Greg Van Avermaet (Belgium) won gold in the Olympic men’s road race in 6:10:05. Jakob Fuglsang (Denmark) took silver and Rafal Majka (Poland) took bronze. 140+ riders started the race on the 237.5 km (146-mile) course.
Anna van der Breggen (Netherlands) won gold in the women’s race (141 km, or 88 miles) in 3:51:07. Emma Johansson (Sweden) took silver and Elisa Longo Borghini winning bronze for Italy. 68 riders competed in the race.
What did riders in the pelotons eat each day to support their training and racing? More than just a few energy bars and drinks!
“Nutrition plans need to be personalized to the individual athlete to take into account the specificity and uniqueness of the event, performance goals, practical challenges, food preferences, and responses to various strategies.” This is from the 24-page Nutrition and Athletic Performance 2015 Position Statement by the Academy of Nutrition and Dietetics, Dietitians of Canada, and the American College of Sports Medicine (ACSM).
“Personalized to the individual athlete” is the key recommendation. According to British dietitian Gabrielle Maston, “A lot of athletes [at the Olympics] are on stringent nutrition programs and they do have dietitians on board,” to meet this recommendation. (Daily Mail Monday, Aug 8th 2016)
Olympic Village Dining Hall – 460,000 Pounds of Food Daily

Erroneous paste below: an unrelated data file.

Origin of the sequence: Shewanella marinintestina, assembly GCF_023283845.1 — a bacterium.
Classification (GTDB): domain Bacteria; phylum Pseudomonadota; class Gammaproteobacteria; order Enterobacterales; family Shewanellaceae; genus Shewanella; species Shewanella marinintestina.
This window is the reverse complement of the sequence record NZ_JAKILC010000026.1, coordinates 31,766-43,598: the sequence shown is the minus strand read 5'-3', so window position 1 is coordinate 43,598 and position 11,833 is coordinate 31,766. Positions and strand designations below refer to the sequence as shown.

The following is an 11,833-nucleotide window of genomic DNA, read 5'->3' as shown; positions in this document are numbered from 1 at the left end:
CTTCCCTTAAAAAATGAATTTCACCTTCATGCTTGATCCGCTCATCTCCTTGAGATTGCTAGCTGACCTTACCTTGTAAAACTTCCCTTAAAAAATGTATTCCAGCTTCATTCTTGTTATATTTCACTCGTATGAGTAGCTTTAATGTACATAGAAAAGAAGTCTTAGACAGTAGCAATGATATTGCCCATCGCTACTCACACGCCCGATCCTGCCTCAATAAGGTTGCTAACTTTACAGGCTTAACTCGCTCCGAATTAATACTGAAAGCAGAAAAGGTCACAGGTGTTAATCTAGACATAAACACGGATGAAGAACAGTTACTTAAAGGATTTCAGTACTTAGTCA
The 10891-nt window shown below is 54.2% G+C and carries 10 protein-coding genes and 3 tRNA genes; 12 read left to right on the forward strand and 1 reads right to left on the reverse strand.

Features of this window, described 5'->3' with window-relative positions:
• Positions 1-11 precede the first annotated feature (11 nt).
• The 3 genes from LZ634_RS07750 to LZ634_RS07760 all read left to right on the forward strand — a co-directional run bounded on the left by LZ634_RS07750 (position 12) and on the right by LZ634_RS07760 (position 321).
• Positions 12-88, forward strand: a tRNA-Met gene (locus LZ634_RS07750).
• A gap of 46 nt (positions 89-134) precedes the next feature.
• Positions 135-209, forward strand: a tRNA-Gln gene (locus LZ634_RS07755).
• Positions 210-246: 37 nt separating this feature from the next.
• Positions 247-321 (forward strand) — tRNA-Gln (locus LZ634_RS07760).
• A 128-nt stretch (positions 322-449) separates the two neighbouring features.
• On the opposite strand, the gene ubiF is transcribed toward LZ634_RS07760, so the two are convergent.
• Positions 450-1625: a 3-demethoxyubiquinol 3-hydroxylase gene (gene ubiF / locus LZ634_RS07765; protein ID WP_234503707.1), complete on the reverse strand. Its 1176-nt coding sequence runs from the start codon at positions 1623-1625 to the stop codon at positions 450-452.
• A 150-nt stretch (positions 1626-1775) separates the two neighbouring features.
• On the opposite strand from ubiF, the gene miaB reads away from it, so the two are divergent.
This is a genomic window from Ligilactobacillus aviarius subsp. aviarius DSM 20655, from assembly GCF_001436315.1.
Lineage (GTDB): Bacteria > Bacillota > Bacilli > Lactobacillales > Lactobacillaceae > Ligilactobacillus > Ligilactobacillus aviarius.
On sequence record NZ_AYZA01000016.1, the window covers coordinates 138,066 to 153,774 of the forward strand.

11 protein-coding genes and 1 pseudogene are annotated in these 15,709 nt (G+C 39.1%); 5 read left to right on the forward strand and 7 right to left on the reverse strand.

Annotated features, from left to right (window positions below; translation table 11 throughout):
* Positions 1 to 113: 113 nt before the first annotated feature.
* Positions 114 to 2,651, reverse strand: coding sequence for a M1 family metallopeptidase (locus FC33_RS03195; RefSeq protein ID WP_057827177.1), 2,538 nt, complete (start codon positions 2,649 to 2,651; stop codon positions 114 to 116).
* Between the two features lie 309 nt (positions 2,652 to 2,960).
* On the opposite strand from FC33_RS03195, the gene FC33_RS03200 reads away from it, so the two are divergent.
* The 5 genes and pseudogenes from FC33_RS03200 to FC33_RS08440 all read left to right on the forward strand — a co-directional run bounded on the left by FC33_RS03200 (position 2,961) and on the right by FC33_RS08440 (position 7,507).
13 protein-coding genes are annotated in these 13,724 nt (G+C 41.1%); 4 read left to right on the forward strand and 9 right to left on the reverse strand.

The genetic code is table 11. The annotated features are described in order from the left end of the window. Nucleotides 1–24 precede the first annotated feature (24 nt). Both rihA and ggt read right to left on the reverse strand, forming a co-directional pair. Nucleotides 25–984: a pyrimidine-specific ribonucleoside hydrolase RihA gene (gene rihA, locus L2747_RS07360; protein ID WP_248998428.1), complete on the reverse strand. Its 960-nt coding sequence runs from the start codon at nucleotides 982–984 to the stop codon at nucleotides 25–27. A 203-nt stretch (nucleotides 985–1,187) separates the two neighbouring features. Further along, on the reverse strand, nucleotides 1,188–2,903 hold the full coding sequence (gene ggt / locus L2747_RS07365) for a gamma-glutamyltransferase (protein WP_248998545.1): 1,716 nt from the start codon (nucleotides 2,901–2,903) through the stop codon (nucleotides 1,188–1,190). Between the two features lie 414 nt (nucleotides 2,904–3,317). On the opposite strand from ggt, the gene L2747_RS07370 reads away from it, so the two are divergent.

The dining hall in the Olympic Village spans the length of four Olympic swimming pools (200+ meters). It feeds 18,000 people and serves 460,000 pounds of food a day! The food and drink are free! Standing at odds with what the dietitian Gabrielle Maston just said, the centerpiece of the dining hall is a vast McDonald’s, which has been an Olympic sponsor since 1976.
Greg Shaw, who has worked at the Australian Institute of Sport since 2008, is the lead nutritionist for the Australian swimming team. Shaw says of the Olympic Village dining hall (McDonald’s notwithstanding), “It is this amazing food environment. Think of it as a food court on steroids. There are multiple cuisines available, and often the athlete has difficulty narrowing the choice. It can be really detrimental to their performance.” (USA Today, August 3, 2016)
Australian dietitian Fiona Pelly has helped to determine the food choices for six Olympics, including 2016. She pays attention to detail so that diets can be personalized. For example, the dining hall serves almost 10 types of yogurt (fruit flavored, fat free, soy, Greek, goat’s milk, etc.). She says, “You really have to account for every different type of athlete’s nutritional needs.
“So cyclists and marathon runners, for example, need to eat a lot of carbs so they’re fueled up before their events.” However, despite all the attention paid to proper nutrition, Pelly says the most popular items are pizza and pasta. (espnW.com, August 1, 2016) Olympic athletes really are just like us roadies!